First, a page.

If an individual was arrested at home for allegedly hitting a fence while intoxicated, can they be charged with DUI even if there is no proof they were in the vehicle?

Asked on August 29, 2014 under Criminal Law, Colorado

Answers:

SJZ, Member, New York Bar / FreeAdvice Contributing Attorney

Answered 6 years ago | Contributor

Less evidence or proof is required to first charge someone than to later convict them, so it's possible often to charge someone even when a case is weak and  they will ultimately be acquitted in court.

However, there still must be some evidence that the person was driving while intoxicated. That said, the evidence can be circumstantial or inferential rather than concrete "proof." For example: say that they find pieces of the fence in your car's grill or bumper, and paint from your car on the damaged fence. Say that they know that the accident occured between 11pm and 1am on a certain day. Say that you were found to be drunk at 2am when the police came, and from what you told them and the alcohol in your system (or what other witnesses told them), they know you would have been drunk between 11pm and 1am. And say that you never said (or can't prove) that another person borrowed or stole your car. If the car hit a fence during a period that you were drunk and there is no claim or evidence that someone other than you took the car, that's enough to arrest--and possibly convict--you.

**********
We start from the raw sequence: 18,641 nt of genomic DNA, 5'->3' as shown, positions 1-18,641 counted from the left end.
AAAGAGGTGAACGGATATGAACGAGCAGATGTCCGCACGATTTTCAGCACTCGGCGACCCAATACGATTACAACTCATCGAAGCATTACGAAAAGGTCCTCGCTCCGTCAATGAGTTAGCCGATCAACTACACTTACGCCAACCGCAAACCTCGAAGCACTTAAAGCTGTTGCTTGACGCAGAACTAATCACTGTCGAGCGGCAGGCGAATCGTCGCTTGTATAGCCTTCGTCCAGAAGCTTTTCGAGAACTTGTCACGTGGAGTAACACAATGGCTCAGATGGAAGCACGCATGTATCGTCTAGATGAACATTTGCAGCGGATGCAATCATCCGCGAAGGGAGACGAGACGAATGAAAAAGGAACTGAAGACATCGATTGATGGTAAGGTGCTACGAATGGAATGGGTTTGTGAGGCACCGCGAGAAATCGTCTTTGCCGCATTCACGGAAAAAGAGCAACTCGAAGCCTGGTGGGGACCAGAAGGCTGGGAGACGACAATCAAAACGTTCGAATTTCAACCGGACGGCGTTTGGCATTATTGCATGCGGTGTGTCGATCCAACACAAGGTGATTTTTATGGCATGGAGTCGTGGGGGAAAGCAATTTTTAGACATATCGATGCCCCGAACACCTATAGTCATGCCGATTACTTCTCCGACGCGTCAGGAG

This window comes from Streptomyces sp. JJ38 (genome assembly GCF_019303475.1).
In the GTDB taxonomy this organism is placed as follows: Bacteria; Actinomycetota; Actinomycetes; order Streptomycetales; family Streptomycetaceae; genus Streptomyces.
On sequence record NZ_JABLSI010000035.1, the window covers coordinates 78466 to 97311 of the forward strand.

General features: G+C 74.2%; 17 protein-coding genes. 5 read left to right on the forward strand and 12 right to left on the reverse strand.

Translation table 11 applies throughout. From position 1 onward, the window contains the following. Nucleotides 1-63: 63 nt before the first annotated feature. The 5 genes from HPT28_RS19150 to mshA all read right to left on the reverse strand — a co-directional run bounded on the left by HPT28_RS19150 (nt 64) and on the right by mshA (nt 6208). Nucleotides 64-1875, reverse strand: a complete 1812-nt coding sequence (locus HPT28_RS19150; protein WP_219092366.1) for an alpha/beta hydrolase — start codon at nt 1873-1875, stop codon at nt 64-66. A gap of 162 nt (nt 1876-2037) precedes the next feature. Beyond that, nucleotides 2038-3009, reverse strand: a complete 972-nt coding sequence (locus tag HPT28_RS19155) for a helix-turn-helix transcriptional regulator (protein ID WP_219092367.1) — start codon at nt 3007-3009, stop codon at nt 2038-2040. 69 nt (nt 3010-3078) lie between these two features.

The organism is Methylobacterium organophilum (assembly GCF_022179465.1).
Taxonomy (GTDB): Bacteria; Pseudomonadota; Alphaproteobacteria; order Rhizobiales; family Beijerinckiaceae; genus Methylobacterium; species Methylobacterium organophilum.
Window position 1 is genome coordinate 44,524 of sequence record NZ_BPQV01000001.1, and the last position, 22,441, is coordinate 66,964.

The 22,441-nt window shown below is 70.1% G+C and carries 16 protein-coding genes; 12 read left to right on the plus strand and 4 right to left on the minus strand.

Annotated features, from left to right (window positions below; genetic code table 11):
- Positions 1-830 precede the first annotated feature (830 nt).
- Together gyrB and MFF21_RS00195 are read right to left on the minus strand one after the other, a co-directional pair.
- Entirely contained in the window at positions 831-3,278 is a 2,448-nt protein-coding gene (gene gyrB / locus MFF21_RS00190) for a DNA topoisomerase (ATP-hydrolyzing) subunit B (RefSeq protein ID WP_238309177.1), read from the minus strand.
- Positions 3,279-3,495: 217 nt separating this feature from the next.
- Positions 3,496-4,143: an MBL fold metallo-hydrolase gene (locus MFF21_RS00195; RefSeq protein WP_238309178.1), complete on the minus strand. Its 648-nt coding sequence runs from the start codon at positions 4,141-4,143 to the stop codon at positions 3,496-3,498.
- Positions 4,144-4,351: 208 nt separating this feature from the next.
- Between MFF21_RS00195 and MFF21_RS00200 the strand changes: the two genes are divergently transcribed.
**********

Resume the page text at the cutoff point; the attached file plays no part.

IMPORTANT NOTICE: The Answer(s) provided above are for general information only. The attorney providing the answer was not serving as the attorney for the person submitting the question or in any attorney-client relationship with such person. Laws may vary from state to state, and sometimes change. Tiny variations in the facts, or a fact not set forth in a question, often can change a legal outcome or an attorney's conclusion. Although AttorneyPages.com has verified the attorney was admitted to practice law in at least one jurisdiction, he or she may not be authorized to practice law in the jurisdiction referred to in the question, nor is he or she necessarily experienced in the area of the law involved. Unlike the information in the Answer(s) above, upon which you should NOT rely, for personal advice you can rely upon we suggest you retain an attorney to represent you.